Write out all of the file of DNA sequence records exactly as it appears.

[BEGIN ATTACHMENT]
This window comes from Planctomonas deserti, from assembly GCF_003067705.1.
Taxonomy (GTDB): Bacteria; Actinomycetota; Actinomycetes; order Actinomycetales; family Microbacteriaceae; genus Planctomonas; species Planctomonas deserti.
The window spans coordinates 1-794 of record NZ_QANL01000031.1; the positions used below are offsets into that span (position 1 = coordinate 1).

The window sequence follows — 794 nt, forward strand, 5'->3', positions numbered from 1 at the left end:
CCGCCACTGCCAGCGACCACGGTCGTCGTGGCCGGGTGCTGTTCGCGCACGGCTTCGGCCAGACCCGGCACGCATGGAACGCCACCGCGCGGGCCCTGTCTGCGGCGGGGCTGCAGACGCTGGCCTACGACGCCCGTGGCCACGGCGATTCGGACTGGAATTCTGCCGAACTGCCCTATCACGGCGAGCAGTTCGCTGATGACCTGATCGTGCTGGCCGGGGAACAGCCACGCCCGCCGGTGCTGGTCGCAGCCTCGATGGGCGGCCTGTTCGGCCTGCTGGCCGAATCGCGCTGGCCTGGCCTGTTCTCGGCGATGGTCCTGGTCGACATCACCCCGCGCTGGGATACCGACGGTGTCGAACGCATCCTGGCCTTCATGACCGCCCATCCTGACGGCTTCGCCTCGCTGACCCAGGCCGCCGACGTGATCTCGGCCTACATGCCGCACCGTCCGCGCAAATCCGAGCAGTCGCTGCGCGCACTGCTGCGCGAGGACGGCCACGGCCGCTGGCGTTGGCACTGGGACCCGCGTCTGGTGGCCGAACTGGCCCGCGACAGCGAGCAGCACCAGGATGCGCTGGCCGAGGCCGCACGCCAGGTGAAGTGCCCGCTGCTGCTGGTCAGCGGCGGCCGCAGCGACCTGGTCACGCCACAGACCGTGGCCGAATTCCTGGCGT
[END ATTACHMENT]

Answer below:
This window comes from Planctomonas deserti, from assembly GCF_003067705.1.
Taxonomy (GTDB): Bacteria; Actinomycetota; Actinomycetes; order Actinomycetales; family Microbacteriaceae; genus Planctomonas; species Planctomonas deserti.
The window spans coordinates 1-794 of record NZ_QANL01000031.1; the positions used below are offsets into that span (position 1 = coordinate 1).

The window sequence follows — 794 nt, forward strand, 5'->3', positions numbered from 1 at the left end:
CCGCCACTGCCAGCGACCACGGTCGTCGTGGCCGGGTGCTGTTCGCGCACGGCTTCGGCCAGACCCGGCACGCATGGAACGCCACCGCGCGGGCCCTGTCTGCGGCGGGGCTGCAGACGCTGGCCTACGACGCCCGTGGCCACGGCGATTCGGACTGGAATTCTGCCGAACTGCCCTATCACGGCGAGCAGTTCGCTGATGACCTGATCGTGCTGGCCGGGGAACAGCCACGCCCGCCGGTGCTGGTCGCAGCCTCGATGGGCGGCCTGTTCGGCCTGCTGGCCGAATCGCGCTGGCCTGGCCTGTTCTCGGCGATGGTCCTGGTCGACATCACCCCGCGCTGGGATACCGACGGTGTCGAACGCATCCTGGCCTTCATGACCGCCCATCCTGACGGCTTCGCCTCGCTGACCCAGGCCGCCGACGTGATCTCGGCCTACATGCCGCACCGTCCGCGCAAATCCGAGCAGTCGCTGCGCGCACTGCTGCGCGAGGACGGCCACGGCCGCTGGCGTTGGCACTGGGACCCGCGTCTGGTGGCCGAACTGGCCCGCGACAGCGAGCAGCACCAGGATGCGCTGGCCGAGGCCGCACGCCAGGTGAAGTGCCCGCTGCTGCTGGTCAGCGGCGGCCGCAGCGACCTGGTCACGCCACAGACCGTGGCCGAATTCCTGGCGT